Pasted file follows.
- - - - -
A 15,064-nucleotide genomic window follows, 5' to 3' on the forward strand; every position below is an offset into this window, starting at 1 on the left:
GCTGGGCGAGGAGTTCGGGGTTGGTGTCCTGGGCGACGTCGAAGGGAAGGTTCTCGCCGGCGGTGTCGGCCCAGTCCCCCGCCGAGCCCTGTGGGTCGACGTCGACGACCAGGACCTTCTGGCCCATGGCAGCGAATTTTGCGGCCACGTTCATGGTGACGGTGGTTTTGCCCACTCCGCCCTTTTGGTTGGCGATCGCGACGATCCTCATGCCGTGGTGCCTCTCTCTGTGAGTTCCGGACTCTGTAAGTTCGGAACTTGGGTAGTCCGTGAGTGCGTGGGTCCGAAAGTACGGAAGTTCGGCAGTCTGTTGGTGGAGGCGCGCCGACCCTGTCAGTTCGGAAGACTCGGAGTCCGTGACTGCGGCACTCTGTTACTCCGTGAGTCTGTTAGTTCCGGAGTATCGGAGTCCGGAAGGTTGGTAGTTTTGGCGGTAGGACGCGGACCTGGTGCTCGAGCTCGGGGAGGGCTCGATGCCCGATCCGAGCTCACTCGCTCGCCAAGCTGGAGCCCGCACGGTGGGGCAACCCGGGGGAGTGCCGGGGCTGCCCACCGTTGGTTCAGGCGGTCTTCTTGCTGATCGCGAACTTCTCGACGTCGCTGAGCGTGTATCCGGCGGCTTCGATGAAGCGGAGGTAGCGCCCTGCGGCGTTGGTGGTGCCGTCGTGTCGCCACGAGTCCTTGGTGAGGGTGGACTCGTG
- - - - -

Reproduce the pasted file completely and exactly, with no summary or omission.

A 15,064-nucleotide genomic window follows, 5' to 3' on the forward strand; every position below is an offset into this window, starting at 1 on the left:
GCTGGGCGAGGAGTTCGGGGTTGGTGTCCTGGGCGACGTCGAAGGGAAGGTTCTCGCCGGCGGTGTCGGCCCAGTCCCCCGCCGAGCCCTGTGGGTCGACGTCGACGACCAGGACCTTCTGGCCCATGGCAGCGAATTTTGCGGCCACGTTCATGGTGACGGTGGTTTTGCCCACTCCGCCCTTTTGGTTGGCGATCGCGACGATCCTCATGCCGTGGTGCCTCTCTCTGTGAGTTCCGGACTCTGTAAGTTCGGAACTTGGGTAGTCCGTGAGTGCGTGGGTCCGAAAGTACGGAAGTTCGGCAGTCTGTTGGTGGAGGCGCGCCGACCCTGTCAGTTCGGAAGACTCGGAGTCCGTGACTGCGGCACTCTGTTACTCCGTGAGTCTGTTAGTTCCGGAGTATCGGAGTCCGGAAGGTTGGTAGTTTTGGCGGTAGGACGCGGACCTGGTGCTCGAGCTCGGGGAGGGCTCGATGCCCGATCCGAGCTCACTCGCTCGCCAAGCTGGAGCCCGCACGGTGGGGCAACCCGGGGGAGTGCCGGGGCTGCCCACCGTTGGTTCAGGCGGTCTTCTTGCTGATCGCGAACTTCTCGACGTCGCTGAGCGTGTATCCGGCGGCTTCGATGAAGCGGAGGTAGCGCCCTGCGGCGTTGGTGGTGCCGTCGTGTCGCCACGAGTCCTTGGTGAGGGTGGACTCGTG